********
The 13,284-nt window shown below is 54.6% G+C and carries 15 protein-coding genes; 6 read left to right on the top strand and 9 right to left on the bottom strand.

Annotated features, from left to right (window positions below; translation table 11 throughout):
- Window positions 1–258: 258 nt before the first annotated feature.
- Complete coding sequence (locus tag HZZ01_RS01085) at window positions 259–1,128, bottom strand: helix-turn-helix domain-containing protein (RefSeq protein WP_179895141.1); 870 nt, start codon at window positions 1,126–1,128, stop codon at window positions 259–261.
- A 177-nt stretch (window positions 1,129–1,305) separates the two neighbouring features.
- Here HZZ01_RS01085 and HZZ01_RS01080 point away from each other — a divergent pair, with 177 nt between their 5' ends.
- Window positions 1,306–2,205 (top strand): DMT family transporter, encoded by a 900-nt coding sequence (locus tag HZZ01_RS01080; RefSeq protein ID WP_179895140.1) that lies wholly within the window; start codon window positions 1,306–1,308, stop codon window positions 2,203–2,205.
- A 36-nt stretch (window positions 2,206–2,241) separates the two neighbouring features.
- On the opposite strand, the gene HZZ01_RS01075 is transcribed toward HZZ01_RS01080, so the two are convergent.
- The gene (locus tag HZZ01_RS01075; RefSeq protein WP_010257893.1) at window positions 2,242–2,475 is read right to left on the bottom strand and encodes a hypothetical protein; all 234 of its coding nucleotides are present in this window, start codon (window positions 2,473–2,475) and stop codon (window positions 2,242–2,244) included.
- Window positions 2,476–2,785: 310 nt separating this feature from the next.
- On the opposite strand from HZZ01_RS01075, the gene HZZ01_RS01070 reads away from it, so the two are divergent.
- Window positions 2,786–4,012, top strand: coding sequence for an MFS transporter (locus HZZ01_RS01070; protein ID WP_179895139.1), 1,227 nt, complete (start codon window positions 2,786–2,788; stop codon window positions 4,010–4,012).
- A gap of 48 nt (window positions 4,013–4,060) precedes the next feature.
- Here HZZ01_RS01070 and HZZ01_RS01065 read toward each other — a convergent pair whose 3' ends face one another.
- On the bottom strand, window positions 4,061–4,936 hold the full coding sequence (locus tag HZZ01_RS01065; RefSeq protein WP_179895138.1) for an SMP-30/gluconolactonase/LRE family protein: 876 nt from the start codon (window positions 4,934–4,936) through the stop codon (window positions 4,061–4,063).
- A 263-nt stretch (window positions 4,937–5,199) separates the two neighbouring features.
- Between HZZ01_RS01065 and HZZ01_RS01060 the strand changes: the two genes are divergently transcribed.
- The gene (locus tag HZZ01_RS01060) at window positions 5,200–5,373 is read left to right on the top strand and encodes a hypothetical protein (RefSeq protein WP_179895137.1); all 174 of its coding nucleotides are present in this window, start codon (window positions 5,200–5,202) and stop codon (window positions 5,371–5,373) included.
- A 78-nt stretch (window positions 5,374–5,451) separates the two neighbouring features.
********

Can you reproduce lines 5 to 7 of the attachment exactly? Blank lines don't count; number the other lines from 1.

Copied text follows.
- A 177-nt stretch (window positions 1,129–1,305) separates the two neighbouring features.
- Here HZZ01_RS01085 and HZZ01_RS01080 point away from each other — a divergent pair, with 177 nt between their 5' ends.
- Window positions 1,306–2,205 (top strand): DMT family transporter, encoded by a 900-nt coding sequence (locus tag HZZ01_RS01080; RefSeq protein ID WP_179895140.1) that lies wholly within the window; start codon window positions 1,306–1,308, stop codon window positions 2,203–2,205.